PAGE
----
This caused a flurry of day traders to rapidly buy and sell shares over a two-day period.
“It looks very engineered, and you can speculate as to the reasons, but I’m not going to go there,” said Meade, noting he knew who the culprits were.
“My friends in the industry who want to know, they’ll find out who they are and certainly we know a lot of people and a lot of people aren’t going to like what happened to us,” he said.
“There will be future consequences, but these guys will continue to operate that way; they’ll say they were justified by the results of the feasibility study.
“You can’t win a pissing match with a skunk.
“Certainly when we do get around to project financing and they want in to the deal, then good luck — it’s not going to happen.”
When it was discovered May 15th that an individual from one of the engineering-consulting firms hired by Yukon Zinc had made a data inputting error, management halted the stock to prevent unfair trading.
Trading resumed on May 17th following a news release that laid out what had happened.
“It was just a very simple mathematical error, but it was one that was found at the worst of all possible times,” said Meade.
No insiders profited from the recent events, he said.
“I know that none of our management team and none of our directors have traded anything within the last 30 days,” he said. “Certainly management didn’t benefit by any part of this, in fact we lost tremendously.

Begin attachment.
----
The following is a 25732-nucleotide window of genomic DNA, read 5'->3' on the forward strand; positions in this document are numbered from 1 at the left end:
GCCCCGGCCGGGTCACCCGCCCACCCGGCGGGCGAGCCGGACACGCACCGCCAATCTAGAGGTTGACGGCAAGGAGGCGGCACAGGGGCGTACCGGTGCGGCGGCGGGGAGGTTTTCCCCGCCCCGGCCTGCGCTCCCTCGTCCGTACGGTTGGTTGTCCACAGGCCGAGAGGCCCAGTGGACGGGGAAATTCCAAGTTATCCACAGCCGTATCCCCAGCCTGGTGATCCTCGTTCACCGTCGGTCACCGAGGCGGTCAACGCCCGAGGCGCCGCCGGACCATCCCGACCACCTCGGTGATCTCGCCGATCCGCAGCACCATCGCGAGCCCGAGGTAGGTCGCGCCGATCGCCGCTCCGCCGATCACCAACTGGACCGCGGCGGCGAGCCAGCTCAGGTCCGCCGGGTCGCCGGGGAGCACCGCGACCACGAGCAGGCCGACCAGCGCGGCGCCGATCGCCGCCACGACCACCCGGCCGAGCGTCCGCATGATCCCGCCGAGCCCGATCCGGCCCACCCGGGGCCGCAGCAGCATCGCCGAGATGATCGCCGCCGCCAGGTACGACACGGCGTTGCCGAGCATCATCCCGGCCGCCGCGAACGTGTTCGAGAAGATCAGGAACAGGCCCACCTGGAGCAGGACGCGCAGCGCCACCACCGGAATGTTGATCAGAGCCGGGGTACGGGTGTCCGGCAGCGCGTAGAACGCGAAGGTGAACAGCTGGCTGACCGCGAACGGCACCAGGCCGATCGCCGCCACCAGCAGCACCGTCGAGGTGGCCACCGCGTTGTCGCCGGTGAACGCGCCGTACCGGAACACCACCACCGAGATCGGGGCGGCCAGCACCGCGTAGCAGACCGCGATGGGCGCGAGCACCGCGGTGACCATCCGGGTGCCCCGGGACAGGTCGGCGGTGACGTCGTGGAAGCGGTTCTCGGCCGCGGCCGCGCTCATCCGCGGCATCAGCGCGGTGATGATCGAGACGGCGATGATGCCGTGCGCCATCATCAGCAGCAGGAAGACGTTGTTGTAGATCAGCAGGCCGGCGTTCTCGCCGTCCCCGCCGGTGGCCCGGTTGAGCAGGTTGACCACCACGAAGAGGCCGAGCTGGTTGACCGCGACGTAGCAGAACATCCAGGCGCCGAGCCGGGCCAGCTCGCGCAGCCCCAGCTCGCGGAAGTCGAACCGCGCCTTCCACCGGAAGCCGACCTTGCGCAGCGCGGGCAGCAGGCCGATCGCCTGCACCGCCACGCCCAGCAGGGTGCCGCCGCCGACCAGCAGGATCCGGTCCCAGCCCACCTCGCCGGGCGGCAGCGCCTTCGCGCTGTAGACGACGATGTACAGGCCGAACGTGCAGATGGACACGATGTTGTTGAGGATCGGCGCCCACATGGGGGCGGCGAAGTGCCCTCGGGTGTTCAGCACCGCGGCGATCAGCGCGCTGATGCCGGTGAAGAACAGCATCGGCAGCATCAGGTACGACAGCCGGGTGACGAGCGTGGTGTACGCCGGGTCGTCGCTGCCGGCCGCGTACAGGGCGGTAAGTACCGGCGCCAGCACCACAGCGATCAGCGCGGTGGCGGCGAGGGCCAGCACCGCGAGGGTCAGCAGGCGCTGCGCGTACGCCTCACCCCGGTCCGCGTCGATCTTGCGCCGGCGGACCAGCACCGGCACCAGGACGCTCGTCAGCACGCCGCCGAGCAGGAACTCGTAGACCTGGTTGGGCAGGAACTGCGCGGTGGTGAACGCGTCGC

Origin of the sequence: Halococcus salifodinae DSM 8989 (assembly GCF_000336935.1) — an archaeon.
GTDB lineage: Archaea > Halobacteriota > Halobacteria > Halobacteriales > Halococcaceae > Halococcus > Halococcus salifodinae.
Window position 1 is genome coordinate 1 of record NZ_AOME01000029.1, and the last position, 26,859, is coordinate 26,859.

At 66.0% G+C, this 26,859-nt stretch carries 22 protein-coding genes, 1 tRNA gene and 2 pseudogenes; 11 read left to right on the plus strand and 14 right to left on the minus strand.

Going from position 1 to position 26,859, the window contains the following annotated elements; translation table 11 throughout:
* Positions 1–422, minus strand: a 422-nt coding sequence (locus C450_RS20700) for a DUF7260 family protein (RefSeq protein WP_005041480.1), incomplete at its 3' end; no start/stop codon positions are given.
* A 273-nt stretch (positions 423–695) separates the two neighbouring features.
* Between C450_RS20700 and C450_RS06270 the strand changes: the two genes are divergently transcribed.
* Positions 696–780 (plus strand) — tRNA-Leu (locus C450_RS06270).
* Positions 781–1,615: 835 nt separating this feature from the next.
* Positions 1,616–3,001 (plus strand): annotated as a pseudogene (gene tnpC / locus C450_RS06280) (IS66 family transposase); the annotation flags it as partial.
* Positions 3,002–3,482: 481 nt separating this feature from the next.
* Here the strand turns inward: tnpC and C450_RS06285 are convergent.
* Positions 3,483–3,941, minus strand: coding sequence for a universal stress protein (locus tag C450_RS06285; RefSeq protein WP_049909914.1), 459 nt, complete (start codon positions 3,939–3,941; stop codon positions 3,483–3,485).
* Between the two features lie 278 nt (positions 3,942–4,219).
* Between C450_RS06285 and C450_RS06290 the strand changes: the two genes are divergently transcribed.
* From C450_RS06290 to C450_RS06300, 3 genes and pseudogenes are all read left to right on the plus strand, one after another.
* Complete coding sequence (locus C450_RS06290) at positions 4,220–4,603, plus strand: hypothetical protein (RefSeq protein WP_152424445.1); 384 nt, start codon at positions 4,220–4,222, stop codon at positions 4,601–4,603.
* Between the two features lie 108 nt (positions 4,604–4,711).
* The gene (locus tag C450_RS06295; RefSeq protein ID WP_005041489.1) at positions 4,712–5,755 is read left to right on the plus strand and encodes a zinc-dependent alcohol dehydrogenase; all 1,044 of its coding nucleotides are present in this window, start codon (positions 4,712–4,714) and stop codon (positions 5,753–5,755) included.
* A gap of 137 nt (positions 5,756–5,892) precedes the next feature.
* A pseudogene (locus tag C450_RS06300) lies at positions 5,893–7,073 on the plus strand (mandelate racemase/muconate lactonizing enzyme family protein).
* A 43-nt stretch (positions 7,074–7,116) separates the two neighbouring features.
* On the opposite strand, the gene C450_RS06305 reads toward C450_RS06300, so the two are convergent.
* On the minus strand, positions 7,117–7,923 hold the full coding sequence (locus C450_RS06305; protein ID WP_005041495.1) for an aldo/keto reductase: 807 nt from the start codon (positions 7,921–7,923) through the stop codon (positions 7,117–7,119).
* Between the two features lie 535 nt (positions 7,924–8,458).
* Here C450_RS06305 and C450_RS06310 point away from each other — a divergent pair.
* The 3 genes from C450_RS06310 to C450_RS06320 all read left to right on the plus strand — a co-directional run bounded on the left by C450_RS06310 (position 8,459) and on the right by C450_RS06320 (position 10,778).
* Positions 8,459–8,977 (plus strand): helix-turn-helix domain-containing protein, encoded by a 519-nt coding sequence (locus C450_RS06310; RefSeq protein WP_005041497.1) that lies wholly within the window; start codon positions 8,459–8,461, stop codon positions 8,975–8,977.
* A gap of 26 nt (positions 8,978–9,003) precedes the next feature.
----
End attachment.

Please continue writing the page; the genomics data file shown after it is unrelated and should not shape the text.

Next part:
“I don’t know what I lost, but I know it’s a big number — in the millions of dollars — and I don’t take kindly to that, and I’m certainly keenly motivated to get it back.”
Yukon Zinc’s board of directors were comforted that many of the discarded shares had been picked up by “high-net-worth individuals” from Canada’s biggest brokerage firms.
“That tells me that the stock is moving from weaker hands into stronger hands. At some point we’ll benefit from that,” said Meade.
“We also heard from a lot of shareholders who are going to stay with us, and I know, from the number of phone calls I got, that a lot of them said, ‘You know, this just isn’t right, but I’m going to take advantage of it and I’m going to add to my position.’”
And that’s what Meade did Thursday morning. He bought even more shares for himself at the new low price.
“I know a bargain when I see it,” he said.
The Wolverine open-pit mine will produce zinc, copper and lead. The metals will be sold mostly to metal markets in Asia.
The project has been touted as being highly profitable because of the high silver and gold recovery within the other mineral concentrates.
Reserves provide for 10 years of mining. This could be extended four more years with additional drilling into other potential resources, according to the study.
On Tuesday, zinc was selling for US$1.59 a pound.
Yukon Zinc will spend the next few months undertaking a thorough review of the feasibility study.
It will also try to get mineral recovery levels back to what was determined on earlier test work and look at increasing mill throughput from the currently stated 1,250 tonnes per day to somewhere between 1,400 and 1,500 tonnes.
There are still some noteworthy obstacles to overcome before construction can begin, said Jacobson.
“They’ve got all kinds of permits to go through and they’ve got to put a road into it,” he said.
“And maybe the bank won’t give them any money because maybe this feasibility shows that it’s not all that robust.”
As of Tuesday afternoon, Yukon Zinc’s shares were trading for $0.35.
While the battered company continues to lick its wounds, Meade is staying positive.
“We still have our core asset, our title is intact, our project is intact; nobody can take away from what I think is fairly attractive economics,” he said.
“But it’s still painful at the bottom.”